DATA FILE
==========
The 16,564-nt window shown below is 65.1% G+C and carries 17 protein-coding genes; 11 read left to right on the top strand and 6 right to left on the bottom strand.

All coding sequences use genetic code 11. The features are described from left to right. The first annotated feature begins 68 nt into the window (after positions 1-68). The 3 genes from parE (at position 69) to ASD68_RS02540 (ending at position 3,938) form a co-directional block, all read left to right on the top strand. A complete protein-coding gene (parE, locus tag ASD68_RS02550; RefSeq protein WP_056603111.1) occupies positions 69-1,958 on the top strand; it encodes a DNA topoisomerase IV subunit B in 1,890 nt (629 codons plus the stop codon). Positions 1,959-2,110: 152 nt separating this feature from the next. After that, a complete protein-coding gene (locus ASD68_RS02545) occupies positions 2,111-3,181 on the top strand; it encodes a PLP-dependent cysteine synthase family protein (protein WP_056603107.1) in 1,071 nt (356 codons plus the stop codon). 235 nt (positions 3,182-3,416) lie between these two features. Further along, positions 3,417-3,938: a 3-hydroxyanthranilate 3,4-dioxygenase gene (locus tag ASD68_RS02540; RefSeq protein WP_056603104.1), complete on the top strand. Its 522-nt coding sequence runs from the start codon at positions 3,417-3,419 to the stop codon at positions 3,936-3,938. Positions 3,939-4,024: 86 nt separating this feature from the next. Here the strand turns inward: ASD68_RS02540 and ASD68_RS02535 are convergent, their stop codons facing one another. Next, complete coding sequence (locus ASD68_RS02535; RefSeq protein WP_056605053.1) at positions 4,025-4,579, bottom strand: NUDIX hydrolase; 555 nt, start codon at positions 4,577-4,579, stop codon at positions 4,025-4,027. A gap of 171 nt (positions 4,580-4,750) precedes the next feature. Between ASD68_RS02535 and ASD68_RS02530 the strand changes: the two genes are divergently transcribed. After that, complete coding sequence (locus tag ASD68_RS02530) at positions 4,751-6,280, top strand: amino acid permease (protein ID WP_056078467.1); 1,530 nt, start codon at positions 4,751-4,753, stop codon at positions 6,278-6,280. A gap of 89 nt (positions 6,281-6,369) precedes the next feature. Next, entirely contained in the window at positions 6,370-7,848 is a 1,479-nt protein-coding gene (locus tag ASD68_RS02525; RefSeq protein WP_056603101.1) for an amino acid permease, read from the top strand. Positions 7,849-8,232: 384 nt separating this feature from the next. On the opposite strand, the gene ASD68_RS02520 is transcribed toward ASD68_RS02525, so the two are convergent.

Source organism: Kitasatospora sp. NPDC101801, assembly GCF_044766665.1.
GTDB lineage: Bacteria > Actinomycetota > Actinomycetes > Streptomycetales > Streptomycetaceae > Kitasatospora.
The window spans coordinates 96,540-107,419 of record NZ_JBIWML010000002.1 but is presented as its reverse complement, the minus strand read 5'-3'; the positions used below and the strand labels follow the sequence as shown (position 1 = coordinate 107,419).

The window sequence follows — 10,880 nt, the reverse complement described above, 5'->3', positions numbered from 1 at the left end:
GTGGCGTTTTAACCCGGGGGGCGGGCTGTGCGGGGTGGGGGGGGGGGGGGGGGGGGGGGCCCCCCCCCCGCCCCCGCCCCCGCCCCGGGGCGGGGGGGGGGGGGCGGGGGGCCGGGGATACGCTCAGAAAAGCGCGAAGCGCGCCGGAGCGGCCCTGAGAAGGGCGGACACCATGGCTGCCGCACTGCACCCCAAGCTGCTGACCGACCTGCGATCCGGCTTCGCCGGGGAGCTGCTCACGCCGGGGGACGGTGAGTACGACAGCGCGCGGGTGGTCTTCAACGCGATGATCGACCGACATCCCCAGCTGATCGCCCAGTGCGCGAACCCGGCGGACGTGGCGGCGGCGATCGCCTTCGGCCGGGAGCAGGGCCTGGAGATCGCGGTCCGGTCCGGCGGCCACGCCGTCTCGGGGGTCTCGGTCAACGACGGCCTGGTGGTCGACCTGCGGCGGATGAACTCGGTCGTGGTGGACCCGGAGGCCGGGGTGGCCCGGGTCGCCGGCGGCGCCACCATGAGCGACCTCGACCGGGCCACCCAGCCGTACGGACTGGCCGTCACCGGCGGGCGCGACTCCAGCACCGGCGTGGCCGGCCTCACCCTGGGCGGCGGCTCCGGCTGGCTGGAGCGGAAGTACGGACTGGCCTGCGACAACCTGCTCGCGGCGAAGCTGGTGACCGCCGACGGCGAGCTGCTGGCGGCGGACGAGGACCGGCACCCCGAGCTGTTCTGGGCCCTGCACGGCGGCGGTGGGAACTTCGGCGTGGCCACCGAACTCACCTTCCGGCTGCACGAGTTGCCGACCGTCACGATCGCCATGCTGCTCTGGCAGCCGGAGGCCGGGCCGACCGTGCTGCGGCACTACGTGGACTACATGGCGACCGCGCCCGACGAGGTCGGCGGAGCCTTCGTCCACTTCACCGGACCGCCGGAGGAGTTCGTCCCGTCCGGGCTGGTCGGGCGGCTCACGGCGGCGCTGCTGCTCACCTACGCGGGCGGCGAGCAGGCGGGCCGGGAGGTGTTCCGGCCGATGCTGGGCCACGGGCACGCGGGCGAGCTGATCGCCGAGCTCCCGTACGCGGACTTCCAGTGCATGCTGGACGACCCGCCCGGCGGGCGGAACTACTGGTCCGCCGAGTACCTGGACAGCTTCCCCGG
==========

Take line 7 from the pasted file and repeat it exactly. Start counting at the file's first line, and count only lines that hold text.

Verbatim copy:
GTGGCGTTTTAACCCGGGGGGCGGGCTGTGCGGGGTGGGGGGGGGGGGGGGGGGGGGGGCCCCCCCCCCGCCCCCGCCCCCGCCCCGGGGCGGGGGGGGGGGGGCGGGGGGCCGGGGATACGCTCAGAAAAGCGCGAAGCGCGCCGGAGCGGCCCTGAGAAGGGCGGACACCATGGCTGCCGCACTGCACCCCAAGCTGCTGACCGACCTGCGATCCGGCTTCGCCGGGGAGCTGCTCACGCCGGGGGACGGTGAGTACGACAGCGCGCGGGTGGTCTTCAACGCGATGATCGACCGACATCCCCAGCTGATCGCCCAGTGCGCGAACCCGGCGGACGTGGCGGCGGCGATCGCCTTCGGCCGGGAGCAGGGCCTGGAGATCGCGGTCCGGTCCGGCGGCCACGCCGTCTCGGGGGTCTCGGTCAACGACGGCCTGGTGGTCGACCTGCGGCGGATGAACTCGGTCGTGGTGGACCCGGAGGCCGGGGTGGCCCGGGTCGCCGGCGGCGCCACCATGAGCGACCTCGACCGGGCCACCCAGCCGTACGGACTGGCCGTCACCGGCGGGCGCGACTCCAGCACCGGCGTGGCCGGCCTCACCCTGGGCGGCGGCTCCGGCTGGCTGGAGCGGAAGTACGGACTGGCCTGCGACAACCTGCTCGCGGCGAAGCTGGTGACCGCCGACGGCGAGCTGCTGGCGGCGGACGAGGACCGGCACCCCGAGCTGTTCTGGGCCCTGCACGGCGGCGGTGGGAACTTCGGCGTGGCCACCGAACTCACCTTCCGGCTGCACGAGTTGCCGACCGTCACGATCGCCATGCTGCTCTGGCAGCCGGAGGCCGGGCCGACCGTGCTGCGGCACTACGTGGACTACATGGCGACCGCGCCCGACGAGGTCGGCGGAGCCTTCGTCCACTTCACCGGACCGCCGGAGGAGTTCGTCCCGTCCGGGCTGGTCGGGCGGCTCACGGCGGCGCTGCTGCTCACCTACGCGGGCGGCGAGCAGGCGGGCCGGGAGGTGTTCCGGCCGATGCTGGGCCACGGGCACGCGGGCGAGCTGATCGCCGAGCTCCCGTACGCGGACTTCCAGTGCATGCTGGACGACCCGCCCGGCGGGCGGAACTACTGGTCCGCCGAGTACCTGGACAGCTTCCCCGG